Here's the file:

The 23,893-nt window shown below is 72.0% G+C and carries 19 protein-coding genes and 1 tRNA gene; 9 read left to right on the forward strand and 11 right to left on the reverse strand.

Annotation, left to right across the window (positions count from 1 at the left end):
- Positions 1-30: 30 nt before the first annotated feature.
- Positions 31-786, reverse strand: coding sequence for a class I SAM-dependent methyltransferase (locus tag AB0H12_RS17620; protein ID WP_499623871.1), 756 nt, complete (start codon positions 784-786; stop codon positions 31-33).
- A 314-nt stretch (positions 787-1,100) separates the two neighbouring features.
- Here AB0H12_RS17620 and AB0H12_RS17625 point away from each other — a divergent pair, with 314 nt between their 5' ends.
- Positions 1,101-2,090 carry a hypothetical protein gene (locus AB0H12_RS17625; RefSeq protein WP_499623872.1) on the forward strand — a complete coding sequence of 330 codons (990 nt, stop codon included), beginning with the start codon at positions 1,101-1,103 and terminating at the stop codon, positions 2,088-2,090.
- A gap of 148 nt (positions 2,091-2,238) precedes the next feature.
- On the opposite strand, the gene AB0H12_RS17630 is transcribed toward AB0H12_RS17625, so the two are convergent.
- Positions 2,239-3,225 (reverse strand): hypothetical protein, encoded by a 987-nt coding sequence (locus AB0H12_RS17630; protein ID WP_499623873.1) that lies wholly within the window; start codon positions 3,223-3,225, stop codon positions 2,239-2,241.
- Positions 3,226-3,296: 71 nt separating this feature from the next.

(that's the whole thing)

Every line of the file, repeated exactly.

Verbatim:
The 23,893-nt window shown below is 72.0% G+C and carries 19 protein-coding genes and 1 tRNA gene; 9 read left to right on the forward strand and 11 right to left on the reverse strand.

Annotation, left to right across the window (positions count from 1 at the left end):
- Positions 1-30: 30 nt before the first annotated feature.
- Positions 31-786, reverse strand: coding sequence for a class I SAM-dependent methyltransferase (locus tag AB0H12_RS17620; protein ID WP_499623871.1), 756 nt, complete (start codon positions 784-786; stop codon positions 31-33).
- A 314-nt stretch (positions 787-1,100) separates the two neighbouring features.
- Here AB0H12_RS17620 and AB0H12_RS17625 point away from each other — a divergent pair, with 314 nt between their 5' ends.
- Positions 1,101-2,090 carry a hypothetical protein gene (locus AB0H12_RS17625; RefSeq protein WP_499623872.1) on the forward strand — a complete coding sequence of 330 codons (990 nt, stop codon included), beginning with the start codon at positions 1,101-1,103 and terminating at the stop codon, positions 2,088-2,090.
- A gap of 148 nt (positions 2,091-2,238) precedes the next feature.
- On the opposite strand, the gene AB0H12_RS17630 is transcribed toward AB0H12_RS17625, so the two are convergent.
- Positions 2,239-3,225 (reverse strand): hypothetical protein, encoded by a 987-nt coding sequence (locus AB0H12_RS17630; protein ID WP_499623873.1) that lies wholly within the window; start codon positions 3,223-3,225, stop codon positions 2,239-2,241.
- Positions 3,226-3,296: 71 nt separating this feature from the next.